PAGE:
The scenic canvas of 'Lord of the Flies': Fire, smoke, rocks … and blood

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When the boys decide to set a ritualistic fire, flames go up about 24 inches in the center of the Space Theatre … ” And it’s just beyond beautiful,” says Scenic Designer James Kronzer. Photo by Jennifer M. Koskinen

Lord of the Flies brings fire and smoke to the stage. An airplane crash. A parachuting corpse. A bloody pig. A murder off a high rock.

Clearly, the actors in the Denver Center for the Performing Arts’ visceral adaptation of William Golding’s masterwork don’t get to have all the fun. The Space Theatre has become scenic designer Jim Kronzer’s personal sandbox.

Seriously. We’re talking tons of sand.

Kronzer, a DCPA veteran (When Tang Met Laika and Ed, Downloaded), talks about creating both an indoor island … and a metaphorical monster.
 
John Moore: Lord of the Flies was my favorite book growing up, even though it gave me night terrors. What are your earliest recollections?

Jim Kronzer: When I first encountered the story, I took it literally: That it was just a story about a bunch of stranded kids who do bad things while trying to survive. I am much more aware now that it is a metaphor for where society can go very quickly and very easily, given how we are tribal, how society deals with those who are weaker, and how reason doesn’t always win.

John Moore: What rings truest for you today?

Jim Kronzer: How timeless it is. Reading the script, I couldn’t help but think about Vladimir Putin launching his way into the Crimea. He’s the big bully going in and getting his way without concern for reason. That’s what makes Lord of the Flies so interesting and universal — and frightening.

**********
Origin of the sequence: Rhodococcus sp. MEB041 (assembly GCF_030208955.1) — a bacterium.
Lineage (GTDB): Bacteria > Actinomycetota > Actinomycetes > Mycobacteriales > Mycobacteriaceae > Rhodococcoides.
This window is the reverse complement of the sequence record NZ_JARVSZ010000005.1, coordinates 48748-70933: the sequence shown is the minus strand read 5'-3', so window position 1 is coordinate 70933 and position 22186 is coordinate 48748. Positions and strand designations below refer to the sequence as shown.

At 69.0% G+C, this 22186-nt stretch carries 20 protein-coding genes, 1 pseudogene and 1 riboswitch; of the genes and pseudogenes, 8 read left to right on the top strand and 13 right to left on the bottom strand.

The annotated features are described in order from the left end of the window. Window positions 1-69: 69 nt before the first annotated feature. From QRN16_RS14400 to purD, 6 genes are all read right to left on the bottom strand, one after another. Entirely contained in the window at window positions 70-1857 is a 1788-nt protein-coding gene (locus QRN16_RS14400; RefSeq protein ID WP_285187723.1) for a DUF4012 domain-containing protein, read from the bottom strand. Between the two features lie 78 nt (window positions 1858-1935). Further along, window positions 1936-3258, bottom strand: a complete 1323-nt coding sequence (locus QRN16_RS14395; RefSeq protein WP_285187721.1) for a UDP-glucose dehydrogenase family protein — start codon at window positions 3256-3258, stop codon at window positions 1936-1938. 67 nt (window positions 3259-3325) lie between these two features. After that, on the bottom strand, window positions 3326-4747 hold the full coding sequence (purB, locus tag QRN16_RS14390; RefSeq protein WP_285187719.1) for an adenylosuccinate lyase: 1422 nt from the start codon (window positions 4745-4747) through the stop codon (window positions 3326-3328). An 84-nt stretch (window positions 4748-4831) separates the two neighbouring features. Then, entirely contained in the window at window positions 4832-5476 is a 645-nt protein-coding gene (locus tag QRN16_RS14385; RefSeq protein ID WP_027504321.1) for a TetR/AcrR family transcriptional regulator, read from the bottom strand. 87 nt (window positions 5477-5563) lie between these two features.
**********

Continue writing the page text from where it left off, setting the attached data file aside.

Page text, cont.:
John Moore: Do you want people to enter The Space and feel they’ve been transported to an actual island? Or do you want to take them into a more surreal world? Because, let’s face it — you have a roof. And no ocean.

Jim Kronzer: Well, you start with, “What is this place…really?” I wanted to get a literal, visual sense of where these kids are running around. So Phase 1 was researching islands and rocks and that kind of thing. And then you have to consider that the architecture of your theatre space always dictates design. But I was very excited to learn that we are doing it in The Space Theatre because it is the perfect place to tell this story.

John Moore: Beyond roundness, what else makes The Space the right venue for this island story?

Jim Kronzer: It gives us the sense that the kids can be anywhere and come out from anywhere in the theatre. I love the idea of us not being so comfortable when watching theatre. So I think The Space Theatre can be a little less predictable, more expansive and more immersive.

John Moore: Let’s talk about a few of your staging challenges. How about the aerial battle, when a dead fighter pilot drifts down to the island in a parachute and gets tangled in a tree?